Silver, burnt gold, white, copper, indigo and black delineate the Sun installation. Alessandro’s paintings are based on actual photographs of the sun taken from space, each with a distinct egg-shaped form at the center, that respond to Laura’s cosmic eggs and two linga. The final room, Moon and Constellations, is a world of white and gold. “Working together was a total novelty or both of us,” states Laura. “We were literally swept up in the project, and as we worked at a fast pace, our two parts of the project, in a kind of dance, became alive…Amazingly, our projects not only look good together but feed each other.”
“We are so excited to see this exhibition come to fruition,” comments Museum of Glass Interim Director Susan Warner. “The practice of extending Visiting Artist residencies to create work specifically for new exhibitions is a hallmark of the Museum of Glass. These residencies have proved to be popular and enriching experiences for visitors and artists alike, and it is especially rewarding to come and see all the hard work and talent from the Hot Shop realized in the gallery.”
A full-color catalog co-published by the University of Washington press will accompany the exhibition. Essayists include Dr. Balkrishna Doshi, an architect of international standing and founder of the Vastu-Shilpa Foundation for Studies and Research in Environmental Design; David Landau, international businessman, collector and art scholar; and Francesco Da Rin De Lorenzo, a renown architect who has close ties to the Venini de Santillana family and a scholarly interest in glass as both an architectural and artistic material. The publication will include a DVD documenting the creation of the work in the Hot Shop as well as the completed installations.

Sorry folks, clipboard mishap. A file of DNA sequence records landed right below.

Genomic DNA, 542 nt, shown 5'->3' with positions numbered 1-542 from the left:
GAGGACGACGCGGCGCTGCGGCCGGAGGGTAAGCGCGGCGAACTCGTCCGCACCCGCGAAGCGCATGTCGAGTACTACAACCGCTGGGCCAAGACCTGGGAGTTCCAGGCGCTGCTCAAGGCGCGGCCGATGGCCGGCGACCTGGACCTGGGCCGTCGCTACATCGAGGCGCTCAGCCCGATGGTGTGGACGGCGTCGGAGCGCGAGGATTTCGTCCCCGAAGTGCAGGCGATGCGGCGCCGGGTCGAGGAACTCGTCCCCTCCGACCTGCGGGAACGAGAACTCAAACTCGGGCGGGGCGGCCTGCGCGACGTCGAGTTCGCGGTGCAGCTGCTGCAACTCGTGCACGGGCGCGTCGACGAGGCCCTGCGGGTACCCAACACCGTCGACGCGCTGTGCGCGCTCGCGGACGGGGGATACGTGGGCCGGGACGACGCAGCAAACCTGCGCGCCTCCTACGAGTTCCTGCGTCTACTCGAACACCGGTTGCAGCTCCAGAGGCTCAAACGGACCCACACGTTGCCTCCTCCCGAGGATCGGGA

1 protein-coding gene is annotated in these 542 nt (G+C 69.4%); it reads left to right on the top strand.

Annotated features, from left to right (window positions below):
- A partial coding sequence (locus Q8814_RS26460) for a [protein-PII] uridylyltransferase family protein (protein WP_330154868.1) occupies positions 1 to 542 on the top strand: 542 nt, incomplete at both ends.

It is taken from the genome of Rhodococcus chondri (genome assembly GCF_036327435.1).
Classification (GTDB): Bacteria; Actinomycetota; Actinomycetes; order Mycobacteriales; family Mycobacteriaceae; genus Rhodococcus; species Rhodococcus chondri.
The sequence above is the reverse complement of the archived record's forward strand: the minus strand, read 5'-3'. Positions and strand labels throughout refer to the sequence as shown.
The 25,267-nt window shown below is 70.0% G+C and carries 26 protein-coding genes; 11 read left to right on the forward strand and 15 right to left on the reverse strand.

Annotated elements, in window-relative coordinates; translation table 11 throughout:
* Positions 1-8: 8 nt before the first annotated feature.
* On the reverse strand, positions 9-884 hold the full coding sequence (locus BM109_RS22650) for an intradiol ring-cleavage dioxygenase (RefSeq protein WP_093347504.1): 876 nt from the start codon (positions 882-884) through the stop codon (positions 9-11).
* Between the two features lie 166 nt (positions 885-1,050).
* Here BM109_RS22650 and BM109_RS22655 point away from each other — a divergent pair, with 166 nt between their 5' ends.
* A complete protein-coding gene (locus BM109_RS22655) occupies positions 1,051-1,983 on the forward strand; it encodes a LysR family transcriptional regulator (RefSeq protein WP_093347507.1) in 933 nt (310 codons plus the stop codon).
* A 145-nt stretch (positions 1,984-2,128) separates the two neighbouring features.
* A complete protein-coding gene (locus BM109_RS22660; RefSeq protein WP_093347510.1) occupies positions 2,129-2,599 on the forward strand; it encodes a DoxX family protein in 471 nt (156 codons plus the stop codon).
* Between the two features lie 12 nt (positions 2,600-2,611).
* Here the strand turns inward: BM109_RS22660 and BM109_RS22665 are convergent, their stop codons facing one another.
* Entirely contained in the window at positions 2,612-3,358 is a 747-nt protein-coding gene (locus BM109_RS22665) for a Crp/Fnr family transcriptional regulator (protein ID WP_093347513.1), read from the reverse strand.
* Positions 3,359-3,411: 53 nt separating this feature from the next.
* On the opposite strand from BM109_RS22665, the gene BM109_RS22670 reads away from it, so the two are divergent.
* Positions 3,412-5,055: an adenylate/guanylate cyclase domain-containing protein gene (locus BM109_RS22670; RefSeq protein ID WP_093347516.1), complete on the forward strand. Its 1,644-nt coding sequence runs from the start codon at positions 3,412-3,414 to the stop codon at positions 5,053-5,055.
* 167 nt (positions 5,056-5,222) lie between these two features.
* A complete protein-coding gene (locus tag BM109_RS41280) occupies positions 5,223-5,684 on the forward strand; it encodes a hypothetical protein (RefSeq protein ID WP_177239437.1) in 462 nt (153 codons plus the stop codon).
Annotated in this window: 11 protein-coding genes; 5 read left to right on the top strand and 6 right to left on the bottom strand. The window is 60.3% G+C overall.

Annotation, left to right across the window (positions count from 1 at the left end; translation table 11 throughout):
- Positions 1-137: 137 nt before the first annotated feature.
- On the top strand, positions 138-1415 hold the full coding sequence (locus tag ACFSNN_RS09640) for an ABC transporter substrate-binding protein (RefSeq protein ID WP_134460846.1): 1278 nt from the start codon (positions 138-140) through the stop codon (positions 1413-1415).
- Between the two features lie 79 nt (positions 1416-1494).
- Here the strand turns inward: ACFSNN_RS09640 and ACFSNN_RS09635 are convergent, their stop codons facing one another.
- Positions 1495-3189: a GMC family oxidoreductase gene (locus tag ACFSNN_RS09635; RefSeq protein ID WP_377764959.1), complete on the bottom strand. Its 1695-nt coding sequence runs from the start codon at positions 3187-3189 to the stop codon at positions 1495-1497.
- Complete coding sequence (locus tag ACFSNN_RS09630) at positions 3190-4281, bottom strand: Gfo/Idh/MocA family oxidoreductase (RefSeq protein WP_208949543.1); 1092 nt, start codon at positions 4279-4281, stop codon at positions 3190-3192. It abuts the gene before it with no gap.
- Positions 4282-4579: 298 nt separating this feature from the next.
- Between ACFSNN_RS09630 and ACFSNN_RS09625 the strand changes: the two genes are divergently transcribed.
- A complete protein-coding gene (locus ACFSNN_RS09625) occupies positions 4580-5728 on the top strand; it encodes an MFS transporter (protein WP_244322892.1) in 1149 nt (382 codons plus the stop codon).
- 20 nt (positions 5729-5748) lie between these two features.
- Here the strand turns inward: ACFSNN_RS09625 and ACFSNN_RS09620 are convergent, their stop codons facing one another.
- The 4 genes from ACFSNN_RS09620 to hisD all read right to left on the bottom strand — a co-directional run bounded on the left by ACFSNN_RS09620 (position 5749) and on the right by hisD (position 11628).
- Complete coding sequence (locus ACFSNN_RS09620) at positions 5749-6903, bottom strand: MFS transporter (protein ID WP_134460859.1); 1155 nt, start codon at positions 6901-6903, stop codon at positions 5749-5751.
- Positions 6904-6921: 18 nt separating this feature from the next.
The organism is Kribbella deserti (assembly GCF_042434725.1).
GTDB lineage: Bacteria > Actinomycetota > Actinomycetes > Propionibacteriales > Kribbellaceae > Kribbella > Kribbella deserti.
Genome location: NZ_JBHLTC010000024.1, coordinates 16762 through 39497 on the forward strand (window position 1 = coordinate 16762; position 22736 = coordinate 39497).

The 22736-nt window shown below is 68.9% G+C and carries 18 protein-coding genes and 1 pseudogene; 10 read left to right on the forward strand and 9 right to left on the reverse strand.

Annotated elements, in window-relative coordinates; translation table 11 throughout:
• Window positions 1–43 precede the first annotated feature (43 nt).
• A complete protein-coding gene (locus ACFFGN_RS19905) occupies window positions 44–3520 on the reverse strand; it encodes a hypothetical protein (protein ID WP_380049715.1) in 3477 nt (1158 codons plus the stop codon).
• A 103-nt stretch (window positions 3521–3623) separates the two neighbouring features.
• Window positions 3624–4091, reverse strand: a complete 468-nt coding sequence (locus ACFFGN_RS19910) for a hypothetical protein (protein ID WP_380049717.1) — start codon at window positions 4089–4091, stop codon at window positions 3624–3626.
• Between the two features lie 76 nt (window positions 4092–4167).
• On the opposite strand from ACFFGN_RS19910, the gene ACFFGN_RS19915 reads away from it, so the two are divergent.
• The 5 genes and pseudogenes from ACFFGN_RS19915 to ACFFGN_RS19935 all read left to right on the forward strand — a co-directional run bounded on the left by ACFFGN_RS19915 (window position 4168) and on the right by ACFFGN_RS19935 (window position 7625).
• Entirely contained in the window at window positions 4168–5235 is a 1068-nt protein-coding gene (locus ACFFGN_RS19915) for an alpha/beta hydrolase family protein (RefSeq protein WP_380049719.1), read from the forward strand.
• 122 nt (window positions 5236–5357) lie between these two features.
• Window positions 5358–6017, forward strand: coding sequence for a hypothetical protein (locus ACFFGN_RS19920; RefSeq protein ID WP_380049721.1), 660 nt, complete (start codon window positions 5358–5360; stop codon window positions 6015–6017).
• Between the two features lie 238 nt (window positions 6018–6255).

About the Artists:
Laura de Santillana (Italian, born 1955), an internationally recognized artist and designer, continues the Venini family glassmaking tradition. She was born in Venice, Italy, and studied at School of Visual Arts in New York City. Her work first appeared in the United States in 1979 as part of the traveling exhibition New Glass: A Worldwide Survey, organized by The Corning Museum of Glass. Since then, she has had solo and group exhibitions throughout the United States, Europe and Asia. Her work is on display in museums worldwide.
Alessandro Diaz de Santillana (Italian, born 1959) is a third-generation glassmaker who honors the tradition of his father and grandfather while establishing his own successful career in glass. He was born in Paris, studied at the University of Venice, and joined the family firm, Venini, in 1981. At the same time, he began experimenting his own work in dozens of solo and group shows around the world in the United States, Europe and Asia. His work is also included in public and private collections worldwide.